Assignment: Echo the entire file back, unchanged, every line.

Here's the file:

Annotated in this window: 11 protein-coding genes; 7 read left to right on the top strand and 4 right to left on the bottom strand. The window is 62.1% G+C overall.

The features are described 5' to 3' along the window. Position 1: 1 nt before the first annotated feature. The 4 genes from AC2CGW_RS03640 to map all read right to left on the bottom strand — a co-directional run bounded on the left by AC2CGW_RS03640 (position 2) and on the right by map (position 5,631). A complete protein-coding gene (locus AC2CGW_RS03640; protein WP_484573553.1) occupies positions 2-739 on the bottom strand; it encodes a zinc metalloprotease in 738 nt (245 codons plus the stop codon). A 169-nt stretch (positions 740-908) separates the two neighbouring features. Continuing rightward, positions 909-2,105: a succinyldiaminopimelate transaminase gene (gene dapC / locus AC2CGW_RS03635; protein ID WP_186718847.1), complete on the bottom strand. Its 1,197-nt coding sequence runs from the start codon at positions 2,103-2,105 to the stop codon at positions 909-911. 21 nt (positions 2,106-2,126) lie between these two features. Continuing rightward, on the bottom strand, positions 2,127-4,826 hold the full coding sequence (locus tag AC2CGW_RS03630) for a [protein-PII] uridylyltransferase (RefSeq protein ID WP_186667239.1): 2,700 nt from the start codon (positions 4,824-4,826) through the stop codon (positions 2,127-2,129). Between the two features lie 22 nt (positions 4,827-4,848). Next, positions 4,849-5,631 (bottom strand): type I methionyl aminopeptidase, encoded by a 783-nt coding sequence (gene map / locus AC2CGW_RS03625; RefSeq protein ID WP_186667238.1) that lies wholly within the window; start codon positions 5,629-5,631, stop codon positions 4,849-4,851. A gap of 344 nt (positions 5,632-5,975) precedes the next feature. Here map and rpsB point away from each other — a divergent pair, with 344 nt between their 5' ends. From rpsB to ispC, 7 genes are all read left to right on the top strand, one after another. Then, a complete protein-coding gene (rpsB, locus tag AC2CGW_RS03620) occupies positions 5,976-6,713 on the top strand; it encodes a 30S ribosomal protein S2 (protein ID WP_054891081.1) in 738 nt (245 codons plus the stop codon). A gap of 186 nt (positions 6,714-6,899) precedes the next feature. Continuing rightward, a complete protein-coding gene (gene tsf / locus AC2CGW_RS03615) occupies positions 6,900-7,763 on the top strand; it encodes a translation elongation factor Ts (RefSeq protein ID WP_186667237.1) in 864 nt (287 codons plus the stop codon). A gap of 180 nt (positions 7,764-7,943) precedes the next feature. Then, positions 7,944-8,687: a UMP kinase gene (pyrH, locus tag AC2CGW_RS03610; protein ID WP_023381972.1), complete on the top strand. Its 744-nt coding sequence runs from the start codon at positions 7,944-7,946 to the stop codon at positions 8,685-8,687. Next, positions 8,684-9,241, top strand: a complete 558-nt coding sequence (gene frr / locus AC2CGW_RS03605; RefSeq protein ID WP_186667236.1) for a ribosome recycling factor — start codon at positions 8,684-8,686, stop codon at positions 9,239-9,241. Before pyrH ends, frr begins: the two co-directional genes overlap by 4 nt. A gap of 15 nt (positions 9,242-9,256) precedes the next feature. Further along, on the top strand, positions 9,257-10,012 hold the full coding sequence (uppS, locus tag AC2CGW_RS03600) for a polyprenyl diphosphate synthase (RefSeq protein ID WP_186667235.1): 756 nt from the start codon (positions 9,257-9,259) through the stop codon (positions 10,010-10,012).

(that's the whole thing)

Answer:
Annotated in this window: 11 protein-coding genes; 7 read left to right on the top strand and 4 right to left on the bottom strand. The window is 62.1% G+C overall.

The features are described 5' to 3' along the window. Position 1: 1 nt before the first annotated feature. The 4 genes from AC2CGW_RS03640 to map all read right to left on the bottom strand — a co-directional run bounded on the left by AC2CGW_RS03640 (position 2) and on the right by map (position 5,631). A complete protein-coding gene (locus AC2CGW_RS03640; protein WP_484573553.1) occupies positions 2-739 on the bottom strand; it encodes a zinc metalloprotease in 738 nt (245 codons plus the stop codon). A 169-nt stretch (positions 740-908) separates the two neighbouring features. Continuing rightward, positions 909-2,105: a succinyldiaminopimelate transaminase gene (gene dapC / locus AC2CGW_RS03635; protein ID WP_186718847.1), complete on the bottom strand. Its 1,197-nt coding sequence runs from the start codon at positions 2,103-2,105 to the stop codon at positions 909-911. 21 nt (positions 2,106-2,126) lie between these two features. Continuing rightward, on the bottom strand, positions 2,127-4,826 hold the full coding sequence (locus tag AC2CGW_RS03630) for a [protein-PII] uridylyltransferase (RefSeq protein ID WP_186667239.1): 2,700 nt from the start codon (positions 4,824-4,826) through the stop codon (positions 2,127-2,129). Between the two features lie 22 nt (positions 4,827-4,848). Next, positions 4,849-5,631 (bottom strand): type I methionyl aminopeptidase, encoded by a 783-nt coding sequence (gene map / locus AC2CGW_RS03625; RefSeq protein ID WP_186667238.1) that lies wholly within the window; start codon positions 5,629-5,631, stop codon positions 4,849-4,851. A gap of 344 nt (positions 5,632-5,975) precedes the next feature. Here map and rpsB point away from each other — a divergent pair, with 344 nt between their 5' ends. From rpsB to ispC, 7 genes are all read left to right on the top strand, one after another. Then, a complete protein-coding gene (rpsB, locus tag AC2CGW_RS03620) occupies positions 5,976-6,713 on the top strand; it encodes a 30S ribosomal protein S2 (protein ID WP_054891081.1) in 738 nt (245 codons plus the stop codon). A gap of 186 nt (positions 6,714-6,899) precedes the next feature. Continuing rightward, a complete protein-coding gene (gene tsf / locus AC2CGW_RS03615) occupies positions 6,900-7,763 on the top strand; it encodes a translation elongation factor Ts (RefSeq protein ID WP_186667237.1) in 864 nt (287 codons plus the stop codon). A gap of 180 nt (positions 7,764-7,943) precedes the next feature. Then, positions 7,944-8,687: a UMP kinase gene (pyrH, locus tag AC2CGW_RS03610; protein ID WP_023381972.1), complete on the top strand. Its 744-nt coding sequence runs from the start codon at positions 7,944-7,946 to the stop codon at positions 8,685-8,687. Next, positions 8,684-9,241, top strand: a complete 558-nt coding sequence (gene frr / locus AC2CGW_RS03605; RefSeq protein ID WP_186667236.1) for a ribosome recycling factor — start codon at positions 8,684-8,686, stop codon at positions 9,239-9,241. Before pyrH ends, frr begins: the two co-directional genes overlap by 4 nt. A gap of 15 nt (positions 9,242-9,256) precedes the next feature. Further along, on the top strand, positions 9,257-10,012 hold the full coding sequence (uppS, locus tag AC2CGW_RS03600) for a polyprenyl diphosphate synthase (RefSeq protein ID WP_186667235.1): 756 nt from the start codon (positions 9,257-9,259) through the stop codon (positions 10,010-10,012).